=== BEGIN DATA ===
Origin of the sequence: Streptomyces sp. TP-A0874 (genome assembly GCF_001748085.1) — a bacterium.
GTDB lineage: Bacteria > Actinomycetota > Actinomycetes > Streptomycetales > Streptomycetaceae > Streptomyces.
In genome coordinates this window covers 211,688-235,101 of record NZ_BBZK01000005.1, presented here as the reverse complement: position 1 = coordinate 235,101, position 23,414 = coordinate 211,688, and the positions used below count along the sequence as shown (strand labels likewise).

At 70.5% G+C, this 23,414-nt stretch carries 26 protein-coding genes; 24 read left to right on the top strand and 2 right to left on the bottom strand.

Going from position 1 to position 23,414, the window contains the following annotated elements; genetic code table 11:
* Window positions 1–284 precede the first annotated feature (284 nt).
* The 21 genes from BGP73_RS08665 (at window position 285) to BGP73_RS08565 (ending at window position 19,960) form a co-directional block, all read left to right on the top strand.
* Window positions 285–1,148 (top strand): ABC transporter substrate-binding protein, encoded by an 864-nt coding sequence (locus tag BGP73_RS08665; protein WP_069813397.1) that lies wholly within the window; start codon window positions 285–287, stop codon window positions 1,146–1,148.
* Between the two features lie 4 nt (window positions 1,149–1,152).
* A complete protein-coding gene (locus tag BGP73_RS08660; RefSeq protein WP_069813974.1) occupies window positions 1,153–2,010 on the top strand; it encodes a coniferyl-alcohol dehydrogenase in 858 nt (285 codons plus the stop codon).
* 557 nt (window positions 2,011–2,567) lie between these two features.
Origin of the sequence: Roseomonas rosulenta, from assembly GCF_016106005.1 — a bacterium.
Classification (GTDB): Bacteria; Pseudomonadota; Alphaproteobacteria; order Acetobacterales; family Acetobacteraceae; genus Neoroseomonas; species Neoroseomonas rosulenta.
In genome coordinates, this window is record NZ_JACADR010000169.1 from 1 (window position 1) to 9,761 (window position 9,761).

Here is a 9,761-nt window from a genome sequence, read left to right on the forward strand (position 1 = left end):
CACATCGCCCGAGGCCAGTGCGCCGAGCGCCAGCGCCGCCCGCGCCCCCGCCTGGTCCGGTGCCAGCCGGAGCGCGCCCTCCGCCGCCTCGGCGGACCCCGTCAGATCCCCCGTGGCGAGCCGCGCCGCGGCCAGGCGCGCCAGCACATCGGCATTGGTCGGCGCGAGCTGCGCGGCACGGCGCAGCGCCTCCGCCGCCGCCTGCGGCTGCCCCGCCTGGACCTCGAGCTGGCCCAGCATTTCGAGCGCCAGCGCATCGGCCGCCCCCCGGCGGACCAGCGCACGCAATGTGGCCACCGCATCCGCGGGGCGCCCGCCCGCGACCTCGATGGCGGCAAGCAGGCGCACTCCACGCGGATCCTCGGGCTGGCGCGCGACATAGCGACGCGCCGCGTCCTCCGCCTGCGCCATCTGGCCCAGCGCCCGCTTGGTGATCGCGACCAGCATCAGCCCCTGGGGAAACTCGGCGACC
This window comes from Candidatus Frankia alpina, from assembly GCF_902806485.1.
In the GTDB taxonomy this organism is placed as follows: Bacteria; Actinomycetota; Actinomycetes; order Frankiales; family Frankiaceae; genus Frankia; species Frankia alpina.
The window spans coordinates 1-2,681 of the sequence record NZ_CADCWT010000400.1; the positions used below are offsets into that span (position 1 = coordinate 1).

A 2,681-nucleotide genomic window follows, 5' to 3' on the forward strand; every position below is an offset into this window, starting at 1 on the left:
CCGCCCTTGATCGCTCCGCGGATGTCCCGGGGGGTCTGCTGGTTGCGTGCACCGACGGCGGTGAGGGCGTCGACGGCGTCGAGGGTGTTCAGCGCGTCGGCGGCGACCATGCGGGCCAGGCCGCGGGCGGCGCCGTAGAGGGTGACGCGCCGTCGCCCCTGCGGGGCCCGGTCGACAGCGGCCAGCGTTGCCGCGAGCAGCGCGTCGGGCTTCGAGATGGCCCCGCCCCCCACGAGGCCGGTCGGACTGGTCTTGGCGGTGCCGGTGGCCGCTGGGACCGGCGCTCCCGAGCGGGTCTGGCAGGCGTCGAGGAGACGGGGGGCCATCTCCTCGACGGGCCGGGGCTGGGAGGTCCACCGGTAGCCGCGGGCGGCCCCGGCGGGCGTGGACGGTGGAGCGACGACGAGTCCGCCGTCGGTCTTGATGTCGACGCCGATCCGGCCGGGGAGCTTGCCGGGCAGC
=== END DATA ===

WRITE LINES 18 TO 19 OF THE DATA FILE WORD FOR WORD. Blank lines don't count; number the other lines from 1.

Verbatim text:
In the GTDB taxonomy this organism is placed as follows: Bacteria; Actinomycetota; Actinomycetes; order Frankiales; family Frankiaceae; genus Frankia; species Frankia alpina.
The window spans coordinates 1-2,681 of the sequence record NZ_CADCWT010000400.1; the positions used below are offsets into that span (position 1 = coordinate 1).